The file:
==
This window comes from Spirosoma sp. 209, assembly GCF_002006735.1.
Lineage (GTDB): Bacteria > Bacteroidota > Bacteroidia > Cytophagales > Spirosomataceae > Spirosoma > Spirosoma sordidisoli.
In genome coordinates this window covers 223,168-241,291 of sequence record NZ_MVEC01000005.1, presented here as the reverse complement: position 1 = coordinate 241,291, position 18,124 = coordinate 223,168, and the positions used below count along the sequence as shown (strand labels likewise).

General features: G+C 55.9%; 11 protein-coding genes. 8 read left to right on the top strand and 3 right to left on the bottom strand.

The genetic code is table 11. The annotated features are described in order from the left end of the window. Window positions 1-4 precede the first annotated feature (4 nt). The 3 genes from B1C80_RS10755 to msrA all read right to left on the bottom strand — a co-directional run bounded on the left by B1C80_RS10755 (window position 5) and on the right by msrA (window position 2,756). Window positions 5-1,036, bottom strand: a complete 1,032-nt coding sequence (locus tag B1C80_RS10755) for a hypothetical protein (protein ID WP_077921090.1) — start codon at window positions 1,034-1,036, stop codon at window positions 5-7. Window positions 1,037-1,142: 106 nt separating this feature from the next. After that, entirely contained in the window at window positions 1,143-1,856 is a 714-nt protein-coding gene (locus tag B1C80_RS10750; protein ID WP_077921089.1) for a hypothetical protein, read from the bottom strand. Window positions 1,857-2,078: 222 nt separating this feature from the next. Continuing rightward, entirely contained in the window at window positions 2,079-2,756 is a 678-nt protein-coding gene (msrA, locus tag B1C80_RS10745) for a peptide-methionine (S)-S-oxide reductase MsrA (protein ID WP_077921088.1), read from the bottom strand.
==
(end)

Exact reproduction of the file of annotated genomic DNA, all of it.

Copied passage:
This window comes from Spirosoma sp. 209, assembly GCF_002006735.1.
Lineage (GTDB): Bacteria > Bacteroidota > Bacteroidia > Cytophagales > Spirosomataceae > Spirosoma > Spirosoma sordidisoli.
In genome coordinates this window covers 223,168-241,291 of sequence record NZ_MVEC01000005.1, presented here as the reverse complement: position 1 = coordinate 241,291, position 18,124 = coordinate 223,168, and the positions used below count along the sequence as shown (strand labels likewise).

General features: G+C 55.9%; 11 protein-coding genes. 8 read left to right on the top strand and 3 right to left on the bottom strand.

The genetic code is table 11. The annotated features are described in order from the left end of the window. Window positions 1-4 precede the first annotated feature (4 nt). The 3 genes from B1C80_RS10755 to msrA all read right to left on the bottom strand — a co-directional run bounded on the left by B1C80_RS10755 (window position 5) and on the right by msrA (window position 2,756). Window positions 5-1,036, bottom strand: a complete 1,032-nt coding sequence (locus tag B1C80_RS10755) for a hypothetical protein (protein ID WP_077921090.1) — start codon at window positions 1,034-1,036, stop codon at window positions 5-7. Window positions 1,037-1,142: 106 nt separating this feature from the next. After that, entirely contained in the window at window positions 1,143-1,856 is a 714-nt protein-coding gene (locus tag B1C80_RS10750; protein ID WP_077921089.1) for a hypothetical protein, read from the bottom strand. Window positions 1,857-2,078: 222 nt separating this feature from the next. Continuing rightward, entirely contained in the window at window positions 2,079-2,756 is a 678-nt protein-coding gene (msrA, locus tag B1C80_RS10745) for a peptide-methionine (S)-S-oxide reductase MsrA (protein ID WP_077921088.1), read from the bottom strand.